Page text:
[IMAGE_DOS_HEADER] 0x0 0x0 e_magic: 0x5A4D 0x2 0x2 e_cblp: 0x90 0x4 0x4 e_cp: 0x3 0x6 0x6 e_crlc: 0x0 0x8 0x8 e_cparhdr: 0x4 ... 0x28 0x28 e_res2: 0x3C 0x3C e_lfanew: 0x100
In this output, the first filed is the offset related to the executable and the second field is the offset related to the structure. As the DOS header is the first structure of the executable, those values are equal.
Now, we will list the Data Directories. Those directories contains address/size pairs for special tables that are found in the image file and are used by the operating system (for example, the import table and the export table). We can find the number of Data Directories in
NumberOfRvaAndSizes located in the Optional Header struture.
Note The Optional header member describes elements of the file such as the import and export directories that make possible to locate and link DLL libraries. Other entries provide structural information about the layout of the file, such as the alignment of its sections.
import pefile exe_path = "c:\putty.exe" pe = pefile.PE(exe_path) print("[*] Number of data directories = %d" % pe.OPTIONAL_HEADER.NumberOfRvaAndSizes) for data_directory in pe.OPTIONAL_HEADER.DATA_DIRECTORY: print('\t' + data_directory.name)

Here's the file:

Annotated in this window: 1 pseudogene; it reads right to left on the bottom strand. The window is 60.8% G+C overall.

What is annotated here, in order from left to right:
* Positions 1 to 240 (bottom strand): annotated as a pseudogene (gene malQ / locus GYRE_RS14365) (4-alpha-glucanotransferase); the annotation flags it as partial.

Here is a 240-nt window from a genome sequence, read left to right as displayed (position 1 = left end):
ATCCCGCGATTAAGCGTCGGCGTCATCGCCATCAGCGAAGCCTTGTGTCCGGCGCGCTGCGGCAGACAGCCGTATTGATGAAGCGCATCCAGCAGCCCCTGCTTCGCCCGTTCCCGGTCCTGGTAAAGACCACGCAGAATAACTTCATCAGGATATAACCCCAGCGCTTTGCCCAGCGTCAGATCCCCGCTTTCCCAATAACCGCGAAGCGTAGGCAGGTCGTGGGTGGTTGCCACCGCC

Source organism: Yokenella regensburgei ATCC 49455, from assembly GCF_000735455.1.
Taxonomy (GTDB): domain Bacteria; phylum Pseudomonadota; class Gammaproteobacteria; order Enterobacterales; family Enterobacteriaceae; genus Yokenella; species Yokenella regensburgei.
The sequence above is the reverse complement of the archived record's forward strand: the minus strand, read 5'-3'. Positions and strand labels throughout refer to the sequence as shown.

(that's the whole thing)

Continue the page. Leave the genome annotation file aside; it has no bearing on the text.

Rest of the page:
[*] Number of data directories = 16 IMAGE_DIRECTORY_ENTRY_EXPORT IMAGE_DIRECTORY_ENTRY_IMPORT IMAGE_DIRECTORY_ENTRY_RESOURCE IMAGE_DIRECTORY_ENTRY_EXCEPTION IMAGE_DIRECTORY_ENTRY_SECURITY IMAGE_DIRECTORY_ENTRY_BASERELOC IMAGE_DIRECTORY_ENTRY_DEBUG IMAGE_DIRECTORY_ENTRY_COPYRIGHT IMAGE_DIRECTORY_ENTRY_GLOBALPTR IMAGE_DIRECTORY_ENTRY_TLS IMAGE_DIRECTORY_ENTRY_LOAD_CONFIG IMAGE_DIRECTORY_ENTRY_BOUND_IMPORT IMAGE_DIRECTORY_ENTRY_IAT IMAGE_DIRECTORY_ENTRY_DELAY_IMPORT IMAGE_DIRECTORY_ENTRY_COM_DESCRIPTOR IMAGE_DIRECTORY_ENTRY_RESERVED